Stories about US military

Top Gun was a cultural phenomenon – can Maverick even come close?

For moviegoers of this generation, it’s hard to underscore just how big of a cultural phenomenon Top Gun was when it came out in 1986. In many ways, it still is; evident by how people endlessly give reference to it and its characters, or how nostalgic they get at the sound of its smash-hits such as Take My Breath Away and Danger Zone. Top Gun’s success, however, is attributed most to the fact that it was the ultimate high-concept film for that era: a striking and easily communicable plot-line starring the number one heartthrob of the time in the lead ...

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No, Fareed Zakaria, you cannot blame Pakistan for the mistakes made by the US in Afghanistan

Dear Fareed Zakaria, You are certainly a titan of journalism. Your CNN show, Fareed Zakaria GPS, is watched by countless worldwide, while your footprint can be found in publications such as Foreign Affairs, Newsweek, Slate, The New York Times, and the Wall Street Journal, to name a few. The career trajectory you’ve taken is nothing short of incredible. After leaving your home in Bombay where you were born to Rafiq Zakaria, an Islamic scholar and a politician associated with the Indian National Congress, and journalist Fatima Zakaria, a former editor at Mumbai Times and the Times of India, you eventually made your way to the US, where you graduated from ...

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Why should Obama apologise for Pakistani drone victims?

On Thursday, April 23, 2015, United States President Barack Obama, apologised for the accidental killing of two western hostages – American national Warren Weinsteain and Italian Giovanni Lo Porto – in a drone attack in Pakistan. “As president and as commander-in-chief, I take full responsibility for all our counter-terrorism operations, including the one that inadvertently took the lives of Warren and Giovanni. I profoundly regret what happened. On behalf of the United States government, I offer our deepest apologies to the families.” What did happen, though? In a drone strike targeting an al Qaeda camp, the two aforementioned hostages were killed. These innocent civilians ...

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Why was the US Ambassador Mark Lippert slashed in the face?

It is ironic that the name of the man who slashed the US ambassador in South Korea is Kim. Kim is a common name in South Korea; I discovered that after visiting the country a year ago. This recent incident, where a furious 55-year-old Kim Ki-Jong attacked the US Ambassador Mark Lippert with a small fruit knife, made me go down memory lane. I was at the demilitarised zone in Paju, Imjingak a year ago, interviewing people on what they had to say about the Korean divide, in the background of barbed wires and many colourful ribbons. To my surprise, most people ...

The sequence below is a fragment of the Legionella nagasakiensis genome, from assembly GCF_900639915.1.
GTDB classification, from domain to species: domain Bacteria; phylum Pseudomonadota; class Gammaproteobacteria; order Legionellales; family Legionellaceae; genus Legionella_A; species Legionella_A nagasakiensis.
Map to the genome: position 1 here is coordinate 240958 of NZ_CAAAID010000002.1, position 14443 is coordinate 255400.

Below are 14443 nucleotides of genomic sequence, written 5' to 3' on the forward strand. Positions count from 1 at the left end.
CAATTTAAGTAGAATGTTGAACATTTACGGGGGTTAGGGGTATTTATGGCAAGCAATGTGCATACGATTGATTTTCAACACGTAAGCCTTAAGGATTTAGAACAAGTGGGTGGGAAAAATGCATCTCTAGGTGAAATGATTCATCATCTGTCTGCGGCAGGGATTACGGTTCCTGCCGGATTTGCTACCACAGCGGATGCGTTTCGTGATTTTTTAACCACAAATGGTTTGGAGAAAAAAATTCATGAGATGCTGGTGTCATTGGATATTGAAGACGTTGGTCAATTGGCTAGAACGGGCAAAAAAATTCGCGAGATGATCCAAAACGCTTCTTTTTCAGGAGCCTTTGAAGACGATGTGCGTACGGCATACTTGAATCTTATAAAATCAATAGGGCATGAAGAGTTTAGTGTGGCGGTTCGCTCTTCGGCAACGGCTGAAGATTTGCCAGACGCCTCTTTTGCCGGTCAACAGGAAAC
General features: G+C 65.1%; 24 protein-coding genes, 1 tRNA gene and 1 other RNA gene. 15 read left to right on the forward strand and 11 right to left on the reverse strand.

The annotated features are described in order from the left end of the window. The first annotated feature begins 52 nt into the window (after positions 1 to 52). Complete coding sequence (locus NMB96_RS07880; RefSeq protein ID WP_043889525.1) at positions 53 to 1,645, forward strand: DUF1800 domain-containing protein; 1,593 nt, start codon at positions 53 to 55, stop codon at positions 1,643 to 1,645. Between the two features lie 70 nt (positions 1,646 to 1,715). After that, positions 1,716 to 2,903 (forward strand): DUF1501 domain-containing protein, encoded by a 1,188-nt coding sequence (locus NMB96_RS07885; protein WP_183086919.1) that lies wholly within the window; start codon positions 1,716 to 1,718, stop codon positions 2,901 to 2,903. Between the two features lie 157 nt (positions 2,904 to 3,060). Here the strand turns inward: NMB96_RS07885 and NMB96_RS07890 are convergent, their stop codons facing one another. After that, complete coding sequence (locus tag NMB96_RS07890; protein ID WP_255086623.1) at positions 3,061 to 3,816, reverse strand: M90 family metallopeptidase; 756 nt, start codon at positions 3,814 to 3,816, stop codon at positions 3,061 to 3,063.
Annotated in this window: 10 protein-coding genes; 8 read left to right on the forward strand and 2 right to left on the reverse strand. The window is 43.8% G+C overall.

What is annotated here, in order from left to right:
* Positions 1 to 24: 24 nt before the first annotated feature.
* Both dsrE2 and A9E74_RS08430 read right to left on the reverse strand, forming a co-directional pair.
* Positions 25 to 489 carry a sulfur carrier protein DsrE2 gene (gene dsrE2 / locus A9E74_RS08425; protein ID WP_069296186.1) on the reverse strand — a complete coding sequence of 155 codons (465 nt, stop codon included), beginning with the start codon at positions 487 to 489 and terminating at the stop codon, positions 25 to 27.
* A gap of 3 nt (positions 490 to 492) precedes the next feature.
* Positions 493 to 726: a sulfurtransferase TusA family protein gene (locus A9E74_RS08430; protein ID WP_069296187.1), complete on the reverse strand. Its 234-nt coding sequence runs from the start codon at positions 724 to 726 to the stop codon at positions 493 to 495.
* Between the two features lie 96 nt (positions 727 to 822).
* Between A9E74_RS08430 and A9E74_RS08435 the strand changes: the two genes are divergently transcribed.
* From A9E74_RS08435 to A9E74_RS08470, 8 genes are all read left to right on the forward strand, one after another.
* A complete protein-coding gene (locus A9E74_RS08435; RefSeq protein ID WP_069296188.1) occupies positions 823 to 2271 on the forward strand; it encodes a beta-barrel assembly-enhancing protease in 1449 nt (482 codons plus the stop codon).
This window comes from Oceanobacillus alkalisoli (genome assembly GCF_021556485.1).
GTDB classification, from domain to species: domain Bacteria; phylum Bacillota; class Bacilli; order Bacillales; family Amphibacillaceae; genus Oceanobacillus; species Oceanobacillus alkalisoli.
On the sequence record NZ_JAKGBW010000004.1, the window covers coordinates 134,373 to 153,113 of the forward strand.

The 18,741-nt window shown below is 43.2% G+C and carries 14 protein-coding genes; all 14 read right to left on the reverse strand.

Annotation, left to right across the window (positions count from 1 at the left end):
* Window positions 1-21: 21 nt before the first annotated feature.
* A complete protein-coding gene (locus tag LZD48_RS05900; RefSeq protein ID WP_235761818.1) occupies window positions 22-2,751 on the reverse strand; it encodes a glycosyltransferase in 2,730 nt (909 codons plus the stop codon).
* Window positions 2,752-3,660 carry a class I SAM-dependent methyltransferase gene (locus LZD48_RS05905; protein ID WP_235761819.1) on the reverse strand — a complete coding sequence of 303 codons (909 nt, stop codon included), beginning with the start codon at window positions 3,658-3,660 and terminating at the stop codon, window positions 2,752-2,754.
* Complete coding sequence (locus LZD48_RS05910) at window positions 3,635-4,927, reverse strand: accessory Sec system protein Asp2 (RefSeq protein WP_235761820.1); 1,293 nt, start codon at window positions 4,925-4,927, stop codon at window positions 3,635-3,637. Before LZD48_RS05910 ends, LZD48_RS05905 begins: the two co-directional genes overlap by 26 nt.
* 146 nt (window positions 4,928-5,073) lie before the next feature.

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American Sniper: Another Hurt Locker?

American Sniper is a biopic action-drama picture directed by, the accomplished spaghetti western cowboy hero turned director, Clint Eastwood. It is inspired from the autobiography and real life memoirs of Chris Kyle  titled, American Sniper: The Autobiography of the Most Lethal Sniper in US Military History. On the celluloid format of the cinema, Bradley Copper plays the protagonist and puts himself in the shoes of the larger-than-life persona of Kyle and does full justice to his role in the process. Photo: IMDb To the uninitiated and those lacking insight into who Kyle was, he was considered as one of the most lethal ...

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A nonsense dream about a nonsense war

A long time ago, In a forest full of glum glee, The morning sun rose overnight, As a child and a monster prepared to fight.   The monster was little, his image large, Upon himself, he loved to barge, The child was young yet elderly, Having slaved his years masterly.   The starry night was overcast, The moon was bright, the forest dark, And it was very quietly sung, The bitterly sweet song of the lark.   The monster brushed his bloody jaw, And unevenly trimmed his claw, Scrubbing with a leafy, barren branch, He washed in a muddy avalanche.   The child, amidst his silent grunt, Milled his sword sharply blunt, He ate what you call a king’s snack, Disgustingly delicious ...

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The rise of American fanatics

Revelations that the American military has been teaching its future leaders about the necessity for a total war on Islam have shocked the world. The hypothetical war was not to be waged against the fanatical elements of the Muslim society, but a campaign against a “barbaric ideology” that should “no longer be tolerated.” Students were taught that Geneva conventions were to be thrown out the window because they were no longer relevant and that lessons of Hiroshima were to be used, wiping out whole cities and targeting “civilian population wherever necessary. “ This included potentially nuking the Holy cities of Makkah ...

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